I Think, Therefore I Can

Positive thinking has a strong relationship with success.
You can miss a putt and still be a champ.                                                            

If you ever have the time, read ``Mindset: The New Psychology of Success,'' by Carol Dweck. Actually, if you don't have the time, try to make it. Because trying to do things you think you can't do is the whole point of ``Mindset.''

There's a belief out there that Americans don't try as hard at things as they used to -- that we used to persevere and hustle and have grit, but now we coast on our natural abilities and quit when the going gets tough. I'm not sure how to check if this is true, but Carol Dweck -- a Stanford psychologist whose life work has been to study this sort of thing -- agrees. Whether Americans are getting wimpier and more entitled, Dweck's message is an absolutely crucial one. She's truly a thinker for our age.

Dweck's message, in a nutshell, is this: If you think you can't improve, you won't. If you think you can improve, you probably will, and you will be happier along the way. People with a "fixed mindset" live in constant fear of failing at things, because failure represents proof that their natural ability is low; they also don't try hard, because they think it's all in the genes. People with a "growth mindset," on the other hand, enjoy a challenge and relish hard work, so they end up getting better and better.

Many of us stumble on that idea independently. In October 2013, I co-authored an article about math education with my doctoral adviser Miles Kimball, which turned out to be the most popular thing either of us had ever written. Our article was about how people who think they are bad at math -- that is, most Americans -- end up not making the effort required to actually become good at math. We cited one of Dweck's papers, but we had no idea how sweeping her vision is.

The book comes at a very important time in U.S. history. There are two faddish intellectual currents driving American thinking about success, and both have a gaping hole where Dweck's insight should be.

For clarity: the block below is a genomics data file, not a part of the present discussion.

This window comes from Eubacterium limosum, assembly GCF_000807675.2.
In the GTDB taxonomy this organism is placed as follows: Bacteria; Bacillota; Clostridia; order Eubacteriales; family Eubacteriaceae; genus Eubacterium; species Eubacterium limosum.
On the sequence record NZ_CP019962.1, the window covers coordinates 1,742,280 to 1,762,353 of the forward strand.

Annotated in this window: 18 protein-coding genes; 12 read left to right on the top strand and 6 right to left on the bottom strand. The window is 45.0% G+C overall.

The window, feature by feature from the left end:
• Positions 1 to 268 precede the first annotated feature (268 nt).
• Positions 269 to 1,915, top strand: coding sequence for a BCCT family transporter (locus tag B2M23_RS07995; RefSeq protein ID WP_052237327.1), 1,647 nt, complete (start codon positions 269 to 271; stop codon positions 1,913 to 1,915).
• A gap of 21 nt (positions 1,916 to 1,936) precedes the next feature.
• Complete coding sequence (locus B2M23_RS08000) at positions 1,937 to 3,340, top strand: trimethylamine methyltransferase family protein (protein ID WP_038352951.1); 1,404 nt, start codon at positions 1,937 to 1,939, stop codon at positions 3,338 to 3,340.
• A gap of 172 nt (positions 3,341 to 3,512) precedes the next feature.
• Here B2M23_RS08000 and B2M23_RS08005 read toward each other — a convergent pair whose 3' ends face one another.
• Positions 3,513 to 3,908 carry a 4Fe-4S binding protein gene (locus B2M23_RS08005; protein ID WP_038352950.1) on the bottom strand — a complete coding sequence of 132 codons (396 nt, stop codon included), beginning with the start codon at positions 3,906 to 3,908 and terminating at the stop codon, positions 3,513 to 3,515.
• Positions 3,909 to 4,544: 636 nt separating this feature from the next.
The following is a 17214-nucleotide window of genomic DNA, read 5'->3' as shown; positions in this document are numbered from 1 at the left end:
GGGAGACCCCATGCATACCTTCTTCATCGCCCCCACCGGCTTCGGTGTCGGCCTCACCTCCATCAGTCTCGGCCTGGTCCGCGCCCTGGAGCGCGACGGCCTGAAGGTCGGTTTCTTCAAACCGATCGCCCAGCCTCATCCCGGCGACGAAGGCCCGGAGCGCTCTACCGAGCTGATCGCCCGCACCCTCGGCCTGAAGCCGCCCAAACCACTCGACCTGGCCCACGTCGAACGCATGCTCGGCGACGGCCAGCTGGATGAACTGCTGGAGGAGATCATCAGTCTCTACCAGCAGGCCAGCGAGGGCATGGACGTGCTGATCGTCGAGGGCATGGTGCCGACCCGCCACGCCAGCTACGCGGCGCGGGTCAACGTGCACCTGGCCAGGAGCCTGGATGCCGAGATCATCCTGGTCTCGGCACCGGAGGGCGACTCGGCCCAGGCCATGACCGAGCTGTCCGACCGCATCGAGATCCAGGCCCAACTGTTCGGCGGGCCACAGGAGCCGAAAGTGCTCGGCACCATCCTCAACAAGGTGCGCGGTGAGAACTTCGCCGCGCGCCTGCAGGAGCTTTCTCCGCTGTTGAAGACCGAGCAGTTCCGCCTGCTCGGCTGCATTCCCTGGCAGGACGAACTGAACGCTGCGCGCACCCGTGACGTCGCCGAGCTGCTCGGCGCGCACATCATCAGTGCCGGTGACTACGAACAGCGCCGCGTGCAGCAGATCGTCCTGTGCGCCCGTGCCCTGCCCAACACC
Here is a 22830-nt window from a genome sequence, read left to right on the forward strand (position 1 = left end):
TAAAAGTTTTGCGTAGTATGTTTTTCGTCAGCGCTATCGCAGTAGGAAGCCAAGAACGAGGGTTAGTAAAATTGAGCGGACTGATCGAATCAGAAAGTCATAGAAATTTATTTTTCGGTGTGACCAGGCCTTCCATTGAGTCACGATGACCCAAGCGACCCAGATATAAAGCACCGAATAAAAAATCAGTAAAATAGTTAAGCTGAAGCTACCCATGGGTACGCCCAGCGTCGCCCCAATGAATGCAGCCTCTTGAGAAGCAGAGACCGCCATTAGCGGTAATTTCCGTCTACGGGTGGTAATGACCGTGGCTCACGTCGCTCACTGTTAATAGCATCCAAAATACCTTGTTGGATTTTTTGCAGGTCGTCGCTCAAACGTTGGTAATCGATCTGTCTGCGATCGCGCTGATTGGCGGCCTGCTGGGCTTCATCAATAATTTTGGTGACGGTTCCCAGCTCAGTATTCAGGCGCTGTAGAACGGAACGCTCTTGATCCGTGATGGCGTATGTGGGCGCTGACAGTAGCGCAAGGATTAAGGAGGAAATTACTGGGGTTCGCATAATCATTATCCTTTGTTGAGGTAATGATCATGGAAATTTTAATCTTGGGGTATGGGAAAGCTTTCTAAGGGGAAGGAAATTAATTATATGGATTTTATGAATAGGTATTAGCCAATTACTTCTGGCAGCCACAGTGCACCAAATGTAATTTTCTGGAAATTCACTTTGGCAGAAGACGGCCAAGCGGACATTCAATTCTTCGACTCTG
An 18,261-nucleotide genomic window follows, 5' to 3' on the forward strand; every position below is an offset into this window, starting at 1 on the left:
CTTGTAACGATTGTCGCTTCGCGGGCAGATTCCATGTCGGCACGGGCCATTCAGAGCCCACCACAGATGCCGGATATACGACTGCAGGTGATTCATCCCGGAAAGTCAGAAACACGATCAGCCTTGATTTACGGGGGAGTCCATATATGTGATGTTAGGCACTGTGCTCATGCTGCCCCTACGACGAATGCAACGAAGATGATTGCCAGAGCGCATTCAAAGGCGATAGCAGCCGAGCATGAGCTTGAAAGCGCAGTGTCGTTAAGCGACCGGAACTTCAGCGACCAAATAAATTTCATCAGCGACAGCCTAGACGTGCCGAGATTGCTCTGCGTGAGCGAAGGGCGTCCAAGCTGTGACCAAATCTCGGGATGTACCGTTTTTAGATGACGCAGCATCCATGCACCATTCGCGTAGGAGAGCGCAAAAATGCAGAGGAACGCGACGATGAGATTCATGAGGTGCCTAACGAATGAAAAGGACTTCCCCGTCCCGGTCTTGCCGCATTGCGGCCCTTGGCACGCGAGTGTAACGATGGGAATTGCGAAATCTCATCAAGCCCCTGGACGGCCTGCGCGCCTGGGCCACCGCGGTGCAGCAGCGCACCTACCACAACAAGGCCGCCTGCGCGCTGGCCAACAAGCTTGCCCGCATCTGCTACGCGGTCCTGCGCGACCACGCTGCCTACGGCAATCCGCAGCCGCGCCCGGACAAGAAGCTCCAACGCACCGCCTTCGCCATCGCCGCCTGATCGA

The first of the two new American worldviews is nature-ism, which holds that life outcomes are basically frozen from birth. This idea is popular among libertarians, as well as some more extreme elements of the political right. Racism, of course, is steeped in nature-ism, but so is the idea that education is valuable only as a signal of inborn ability. Economist Bryan Caplan -- who, I should mention, is a personal friend of mine -- has been a champion of this idea.

On the political left, a more popular idea is nurture-ism, which holds that societal and parental influences can mold a child into any desired shape. This is the premise of Amy Chua's book ``Battle Hymn of the Tiger Mother,'' in which she advocates an aggressive, controlling style of parenting. Another strain of nuture-ism blames society for any individual outcome, and puts too much emphasis on privilege.

I'm sad to see these two views gaining such currency in the U.S. They remind me uncomfortably of our two great opponents in the ideological contests of the 20th century -- fascism, which held that superior races would come to dominate inferior ones, and communism, which held that social engineering was the key to national greatness.

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    Noah Smith at nsmith150@bloomberg.net

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    James Greiff at jgreiff@bloomberg.net

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